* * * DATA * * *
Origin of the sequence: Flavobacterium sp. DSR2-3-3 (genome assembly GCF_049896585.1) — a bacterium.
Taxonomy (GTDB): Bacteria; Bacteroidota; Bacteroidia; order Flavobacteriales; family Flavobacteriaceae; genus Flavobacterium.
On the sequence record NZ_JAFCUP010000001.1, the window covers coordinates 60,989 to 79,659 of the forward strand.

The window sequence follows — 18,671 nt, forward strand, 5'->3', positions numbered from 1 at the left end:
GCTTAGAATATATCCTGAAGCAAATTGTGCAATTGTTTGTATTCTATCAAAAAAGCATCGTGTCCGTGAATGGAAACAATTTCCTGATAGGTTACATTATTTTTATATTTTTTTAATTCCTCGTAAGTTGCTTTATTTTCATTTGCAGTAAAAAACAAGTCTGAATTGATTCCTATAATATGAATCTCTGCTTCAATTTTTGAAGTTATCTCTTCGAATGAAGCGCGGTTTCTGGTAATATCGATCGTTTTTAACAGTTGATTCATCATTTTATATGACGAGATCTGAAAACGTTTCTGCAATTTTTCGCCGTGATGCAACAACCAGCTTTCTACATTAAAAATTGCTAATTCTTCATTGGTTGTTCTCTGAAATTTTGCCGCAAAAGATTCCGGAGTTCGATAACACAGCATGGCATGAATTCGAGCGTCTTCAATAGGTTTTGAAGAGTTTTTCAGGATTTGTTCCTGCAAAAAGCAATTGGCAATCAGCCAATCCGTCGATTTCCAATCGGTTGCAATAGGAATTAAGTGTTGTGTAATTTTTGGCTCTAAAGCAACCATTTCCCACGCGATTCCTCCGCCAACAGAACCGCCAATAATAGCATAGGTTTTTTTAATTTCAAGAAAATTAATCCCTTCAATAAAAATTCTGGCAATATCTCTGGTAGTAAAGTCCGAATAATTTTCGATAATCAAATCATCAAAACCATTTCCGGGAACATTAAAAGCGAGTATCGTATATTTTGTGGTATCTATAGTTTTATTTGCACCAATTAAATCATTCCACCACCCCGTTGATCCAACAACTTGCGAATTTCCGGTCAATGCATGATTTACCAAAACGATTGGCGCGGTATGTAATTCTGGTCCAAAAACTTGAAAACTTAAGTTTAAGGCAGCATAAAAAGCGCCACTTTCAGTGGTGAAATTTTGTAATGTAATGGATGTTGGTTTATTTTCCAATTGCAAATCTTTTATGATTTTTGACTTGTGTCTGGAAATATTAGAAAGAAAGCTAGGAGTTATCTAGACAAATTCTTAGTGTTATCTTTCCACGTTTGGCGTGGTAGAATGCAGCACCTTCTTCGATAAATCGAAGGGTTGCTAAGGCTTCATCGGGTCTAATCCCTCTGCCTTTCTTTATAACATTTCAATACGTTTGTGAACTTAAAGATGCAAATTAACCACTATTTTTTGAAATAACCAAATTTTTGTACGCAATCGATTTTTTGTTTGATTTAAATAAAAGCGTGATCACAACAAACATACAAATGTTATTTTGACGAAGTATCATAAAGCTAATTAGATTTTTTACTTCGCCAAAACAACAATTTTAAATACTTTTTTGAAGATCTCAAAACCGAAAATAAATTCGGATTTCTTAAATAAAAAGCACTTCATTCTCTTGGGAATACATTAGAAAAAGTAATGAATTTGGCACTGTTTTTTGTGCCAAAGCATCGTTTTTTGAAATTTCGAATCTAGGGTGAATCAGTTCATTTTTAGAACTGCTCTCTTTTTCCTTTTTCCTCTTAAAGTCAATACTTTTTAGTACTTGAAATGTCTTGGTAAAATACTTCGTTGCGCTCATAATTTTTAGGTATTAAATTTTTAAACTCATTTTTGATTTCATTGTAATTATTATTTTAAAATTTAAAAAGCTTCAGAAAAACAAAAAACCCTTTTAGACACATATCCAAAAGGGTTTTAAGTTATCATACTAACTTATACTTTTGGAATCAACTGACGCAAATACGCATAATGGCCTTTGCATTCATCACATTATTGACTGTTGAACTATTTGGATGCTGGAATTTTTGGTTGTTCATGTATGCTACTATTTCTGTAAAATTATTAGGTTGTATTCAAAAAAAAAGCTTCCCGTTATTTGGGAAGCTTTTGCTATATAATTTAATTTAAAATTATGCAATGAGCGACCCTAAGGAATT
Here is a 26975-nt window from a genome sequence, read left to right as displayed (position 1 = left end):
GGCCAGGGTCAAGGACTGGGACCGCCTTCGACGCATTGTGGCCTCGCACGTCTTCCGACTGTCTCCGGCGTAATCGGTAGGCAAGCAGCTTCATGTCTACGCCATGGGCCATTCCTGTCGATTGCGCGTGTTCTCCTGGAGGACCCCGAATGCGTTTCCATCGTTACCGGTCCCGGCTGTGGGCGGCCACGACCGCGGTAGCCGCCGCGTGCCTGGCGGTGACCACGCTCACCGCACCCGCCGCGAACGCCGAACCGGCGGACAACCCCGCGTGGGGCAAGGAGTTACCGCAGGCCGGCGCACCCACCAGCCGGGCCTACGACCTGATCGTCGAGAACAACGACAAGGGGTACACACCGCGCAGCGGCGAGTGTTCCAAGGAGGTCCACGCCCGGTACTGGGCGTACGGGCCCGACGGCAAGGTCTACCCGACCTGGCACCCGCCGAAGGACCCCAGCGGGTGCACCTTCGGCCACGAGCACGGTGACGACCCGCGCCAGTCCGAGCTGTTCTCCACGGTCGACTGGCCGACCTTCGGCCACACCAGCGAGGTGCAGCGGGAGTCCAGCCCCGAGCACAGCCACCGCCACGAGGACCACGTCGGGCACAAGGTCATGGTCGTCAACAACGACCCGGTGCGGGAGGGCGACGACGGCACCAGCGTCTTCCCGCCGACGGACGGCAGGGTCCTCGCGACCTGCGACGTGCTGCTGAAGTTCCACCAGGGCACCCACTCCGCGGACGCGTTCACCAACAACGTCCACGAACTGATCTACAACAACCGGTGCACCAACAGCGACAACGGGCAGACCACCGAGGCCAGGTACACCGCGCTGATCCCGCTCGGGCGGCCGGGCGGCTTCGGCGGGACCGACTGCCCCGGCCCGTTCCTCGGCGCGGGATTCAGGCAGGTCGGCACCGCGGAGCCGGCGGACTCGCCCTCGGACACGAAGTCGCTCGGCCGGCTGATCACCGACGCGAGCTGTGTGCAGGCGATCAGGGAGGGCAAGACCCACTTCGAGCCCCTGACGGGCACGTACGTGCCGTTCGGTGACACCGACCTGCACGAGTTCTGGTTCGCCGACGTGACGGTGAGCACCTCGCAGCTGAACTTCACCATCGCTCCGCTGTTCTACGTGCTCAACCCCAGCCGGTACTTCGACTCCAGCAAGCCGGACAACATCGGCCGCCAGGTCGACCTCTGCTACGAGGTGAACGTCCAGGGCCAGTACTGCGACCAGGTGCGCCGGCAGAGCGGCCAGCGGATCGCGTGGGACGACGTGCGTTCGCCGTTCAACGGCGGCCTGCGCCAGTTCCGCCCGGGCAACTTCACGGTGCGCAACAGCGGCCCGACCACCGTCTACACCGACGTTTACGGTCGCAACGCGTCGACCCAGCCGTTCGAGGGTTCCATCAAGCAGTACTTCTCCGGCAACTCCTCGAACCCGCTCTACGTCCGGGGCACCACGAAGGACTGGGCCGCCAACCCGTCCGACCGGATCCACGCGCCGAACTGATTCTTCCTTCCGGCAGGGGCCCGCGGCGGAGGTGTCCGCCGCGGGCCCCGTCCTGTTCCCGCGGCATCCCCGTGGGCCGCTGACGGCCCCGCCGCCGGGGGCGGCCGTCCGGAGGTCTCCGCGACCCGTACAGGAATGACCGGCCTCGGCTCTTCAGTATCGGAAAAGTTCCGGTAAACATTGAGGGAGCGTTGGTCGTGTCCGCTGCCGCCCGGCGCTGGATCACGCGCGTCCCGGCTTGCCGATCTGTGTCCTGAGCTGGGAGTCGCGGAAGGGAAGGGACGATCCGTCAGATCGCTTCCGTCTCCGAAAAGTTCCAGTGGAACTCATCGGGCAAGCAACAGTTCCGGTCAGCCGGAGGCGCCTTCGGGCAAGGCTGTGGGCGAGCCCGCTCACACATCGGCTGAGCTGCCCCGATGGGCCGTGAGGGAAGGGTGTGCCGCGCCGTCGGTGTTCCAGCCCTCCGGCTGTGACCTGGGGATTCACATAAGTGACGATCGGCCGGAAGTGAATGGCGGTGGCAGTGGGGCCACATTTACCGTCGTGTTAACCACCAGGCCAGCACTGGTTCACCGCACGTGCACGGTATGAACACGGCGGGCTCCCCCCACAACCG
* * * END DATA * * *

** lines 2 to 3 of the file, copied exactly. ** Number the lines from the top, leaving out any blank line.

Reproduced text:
Taxonomy (GTDB): Bacteria; Bacteroidota; Bacteroidia; order Flavobacteriales; family Flavobacteriaceae; genus Flavobacterium.
On the sequence record NZ_JAFCUP010000001.1, the window covers coordinates 60,989 to 79,659 of the forward strand.